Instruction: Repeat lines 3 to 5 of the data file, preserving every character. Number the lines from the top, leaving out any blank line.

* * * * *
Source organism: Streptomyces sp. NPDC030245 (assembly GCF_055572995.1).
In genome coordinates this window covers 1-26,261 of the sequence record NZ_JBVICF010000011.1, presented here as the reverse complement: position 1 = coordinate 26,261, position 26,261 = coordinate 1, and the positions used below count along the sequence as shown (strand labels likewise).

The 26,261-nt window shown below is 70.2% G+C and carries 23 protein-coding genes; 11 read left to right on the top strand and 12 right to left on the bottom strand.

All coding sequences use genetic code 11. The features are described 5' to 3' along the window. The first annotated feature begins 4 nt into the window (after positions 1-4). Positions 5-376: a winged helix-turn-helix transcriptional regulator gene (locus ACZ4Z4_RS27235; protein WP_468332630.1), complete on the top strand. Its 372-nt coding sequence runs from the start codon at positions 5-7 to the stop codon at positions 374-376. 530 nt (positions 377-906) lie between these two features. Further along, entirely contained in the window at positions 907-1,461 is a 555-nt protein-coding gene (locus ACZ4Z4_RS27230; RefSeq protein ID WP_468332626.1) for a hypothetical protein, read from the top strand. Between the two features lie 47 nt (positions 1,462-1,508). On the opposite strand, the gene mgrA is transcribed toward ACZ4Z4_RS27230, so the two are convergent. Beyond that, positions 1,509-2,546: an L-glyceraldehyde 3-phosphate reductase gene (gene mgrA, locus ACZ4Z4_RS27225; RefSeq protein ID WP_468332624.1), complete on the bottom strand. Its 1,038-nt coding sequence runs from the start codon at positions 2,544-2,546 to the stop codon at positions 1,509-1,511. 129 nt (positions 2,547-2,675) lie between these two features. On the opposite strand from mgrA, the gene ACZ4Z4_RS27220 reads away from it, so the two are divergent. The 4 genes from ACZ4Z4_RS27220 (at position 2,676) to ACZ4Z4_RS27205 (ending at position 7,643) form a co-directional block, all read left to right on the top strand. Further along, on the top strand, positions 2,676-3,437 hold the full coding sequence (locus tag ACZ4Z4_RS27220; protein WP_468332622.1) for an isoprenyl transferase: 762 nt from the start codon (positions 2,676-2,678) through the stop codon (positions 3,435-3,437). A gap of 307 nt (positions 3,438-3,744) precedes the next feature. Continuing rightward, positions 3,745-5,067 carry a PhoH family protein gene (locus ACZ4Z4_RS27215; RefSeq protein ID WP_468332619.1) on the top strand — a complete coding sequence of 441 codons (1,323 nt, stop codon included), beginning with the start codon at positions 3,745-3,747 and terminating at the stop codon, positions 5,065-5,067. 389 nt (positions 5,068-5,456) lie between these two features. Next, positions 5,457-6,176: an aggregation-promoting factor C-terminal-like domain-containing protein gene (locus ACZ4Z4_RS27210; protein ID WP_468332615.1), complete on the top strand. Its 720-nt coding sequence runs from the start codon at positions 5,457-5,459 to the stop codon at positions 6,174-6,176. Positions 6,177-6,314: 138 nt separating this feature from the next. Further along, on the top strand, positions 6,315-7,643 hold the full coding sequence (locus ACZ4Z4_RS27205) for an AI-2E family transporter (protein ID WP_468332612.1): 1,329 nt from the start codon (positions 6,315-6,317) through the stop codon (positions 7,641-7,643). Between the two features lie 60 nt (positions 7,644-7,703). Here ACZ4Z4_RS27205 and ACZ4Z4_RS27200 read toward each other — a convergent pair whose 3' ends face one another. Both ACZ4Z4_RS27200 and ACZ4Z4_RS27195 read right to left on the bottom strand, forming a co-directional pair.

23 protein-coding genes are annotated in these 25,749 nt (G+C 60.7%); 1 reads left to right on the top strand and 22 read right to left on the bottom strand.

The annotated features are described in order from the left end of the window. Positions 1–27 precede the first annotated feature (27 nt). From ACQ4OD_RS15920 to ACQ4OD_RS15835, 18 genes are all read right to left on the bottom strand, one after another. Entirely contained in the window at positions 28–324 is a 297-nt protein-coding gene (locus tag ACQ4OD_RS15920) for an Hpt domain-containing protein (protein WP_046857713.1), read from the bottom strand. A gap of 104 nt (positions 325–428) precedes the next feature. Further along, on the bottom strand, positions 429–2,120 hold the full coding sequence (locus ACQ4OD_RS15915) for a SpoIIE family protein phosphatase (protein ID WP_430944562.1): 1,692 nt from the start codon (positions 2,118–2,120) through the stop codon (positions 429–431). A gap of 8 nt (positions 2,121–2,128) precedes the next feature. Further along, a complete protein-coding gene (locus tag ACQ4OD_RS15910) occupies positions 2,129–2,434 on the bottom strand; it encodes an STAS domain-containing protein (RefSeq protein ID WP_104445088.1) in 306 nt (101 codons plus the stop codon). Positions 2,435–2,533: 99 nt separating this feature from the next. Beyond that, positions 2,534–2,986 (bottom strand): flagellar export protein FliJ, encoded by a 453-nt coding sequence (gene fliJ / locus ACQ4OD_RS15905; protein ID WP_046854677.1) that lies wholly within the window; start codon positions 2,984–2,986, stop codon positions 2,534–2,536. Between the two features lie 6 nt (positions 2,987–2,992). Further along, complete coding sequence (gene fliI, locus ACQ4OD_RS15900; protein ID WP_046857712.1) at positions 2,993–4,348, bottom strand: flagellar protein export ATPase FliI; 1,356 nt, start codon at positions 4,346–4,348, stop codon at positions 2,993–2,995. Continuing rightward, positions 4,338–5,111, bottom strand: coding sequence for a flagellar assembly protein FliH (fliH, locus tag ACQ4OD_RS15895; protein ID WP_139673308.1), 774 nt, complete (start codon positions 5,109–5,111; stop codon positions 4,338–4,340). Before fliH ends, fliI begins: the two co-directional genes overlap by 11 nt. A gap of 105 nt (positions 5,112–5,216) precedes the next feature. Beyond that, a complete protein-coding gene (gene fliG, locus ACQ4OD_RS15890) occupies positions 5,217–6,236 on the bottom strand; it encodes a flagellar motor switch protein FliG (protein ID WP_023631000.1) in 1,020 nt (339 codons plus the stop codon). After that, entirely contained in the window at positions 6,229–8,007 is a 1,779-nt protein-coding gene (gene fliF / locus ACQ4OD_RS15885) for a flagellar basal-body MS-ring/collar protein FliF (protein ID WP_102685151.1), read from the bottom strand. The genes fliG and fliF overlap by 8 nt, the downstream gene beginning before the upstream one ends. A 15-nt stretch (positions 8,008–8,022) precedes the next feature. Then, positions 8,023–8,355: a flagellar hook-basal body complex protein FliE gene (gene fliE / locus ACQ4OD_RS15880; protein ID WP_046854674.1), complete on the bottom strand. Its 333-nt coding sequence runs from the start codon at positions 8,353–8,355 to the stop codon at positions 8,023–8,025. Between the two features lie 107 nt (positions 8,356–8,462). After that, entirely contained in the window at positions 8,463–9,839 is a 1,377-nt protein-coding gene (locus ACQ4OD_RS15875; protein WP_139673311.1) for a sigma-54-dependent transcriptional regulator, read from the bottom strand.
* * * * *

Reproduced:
The 26,261-nt window shown below is 70.2% G+C and carries 23 protein-coding genes; 11 read left to right on the top strand and 12 right to left on the bottom strand.

All coding sequences use genetic code 11. The features are described 5' to 3' along the window. The first annotated feature begins 4 nt into the window (after positions 1-4). Positions 5-376: a winged helix-turn-helix transcriptional regulator gene (locus ACZ4Z4_RS27235; protein WP_468332630.1), complete on the top strand. Its 372-nt coding sequence runs from the start codon at positions 5-7 to the stop codon at positions 374-376. 530 nt (positions 377-906) lie between these two features. Further along, entirely contained in the window at positions 907-1,461 is a 555-nt protein-coding gene (locus ACZ4Z4_RS27230; RefSeq protein ID WP_468332626.1) for a hypothetical protein, read from the top strand. Between the two features lie 47 nt (positions 1,462-1,508). On the opposite strand, the gene mgrA is transcribed toward ACZ4Z4_RS27230, so the two are convergent. Beyond that, positions 1,509-2,546: an L-glyceraldehyde 3-phosphate reductase gene (gene mgrA, locus ACZ4Z4_RS27225; RefSeq protein ID WP_468332624.1), complete on the bottom strand. Its 1,038-nt coding sequence runs from the start codon at positions 2,544-2,546 to the stop codon at positions 1,509-1,511. 129 nt (positions 2,547-2,675) lie between these two features. On the opposite strand from mgrA, the gene ACZ4Z4_RS27220 reads away from it, so the two are divergent. The 4 genes from ACZ4Z4_RS27220 (at position 2,676) to ACZ4Z4_RS27205 (ending at position 7,643) form a co-directional block, all read left to right on the top strand. Further along, on the top strand, positions 2,676-3,437 hold the full coding sequence (locus tag ACZ4Z4_RS27220; protein WP_468332622.1) for an isoprenyl transferase: 762 nt from the start codon (positions 2,676-2,678) through the stop codon (positions 3,435-3,437). A gap of 307 nt (positions 3,438-3,744) precedes the next feature. Continuing rightward, positions 3,745-5,067 carry a PhoH family protein gene (locus ACZ4Z4_RS27215; RefSeq protein ID WP_468332619.1) on the top strand — a complete coding sequence of 441 codons (1,323 nt, stop codon included), beginning with the start codon at positions 3,745-3,747 and terminating at the stop codon, positions 5,065-5,067. 389 nt (positions 5,068-5,456) lie between these two features. Next, positions 5,457-6,176: an aggregation-promoting factor C-terminal-like domain-containing protein gene (locus ACZ4Z4_RS27210; protein ID WP_468332615.1), complete on the top strand. Its 720-nt coding sequence runs from the start codon at positions 5,457-5,459 to the stop codon at positions 6,174-6,176. Positions 6,177-6,314: 138 nt separating this feature from the next. Further along, on the top strand, positions 6,315-7,643 hold the full coding sequence (locus ACZ4Z4_RS27205) for an AI-2E family transporter (protein ID WP_468332612.1): 1,329 nt from the start codon (positions 6,315-6,317) through the stop codon (positions 7,641-7,643). Between the two features lie 60 nt (positions 7,644-7,703). Here ACZ4Z4_RS27205 and ACZ4Z4_RS27200 read toward each other — a convergent pair whose 3' ends face one another. Both ACZ4Z4_RS27200 and ACZ4Z4_RS27195 read right to left on the bottom strand, forming a co-directional pair.

23 protein-coding genes are annotated in these 25,749 nt (G+C 60.7%); 1 reads left to right on the top strand and 22 read right to left on the bottom strand.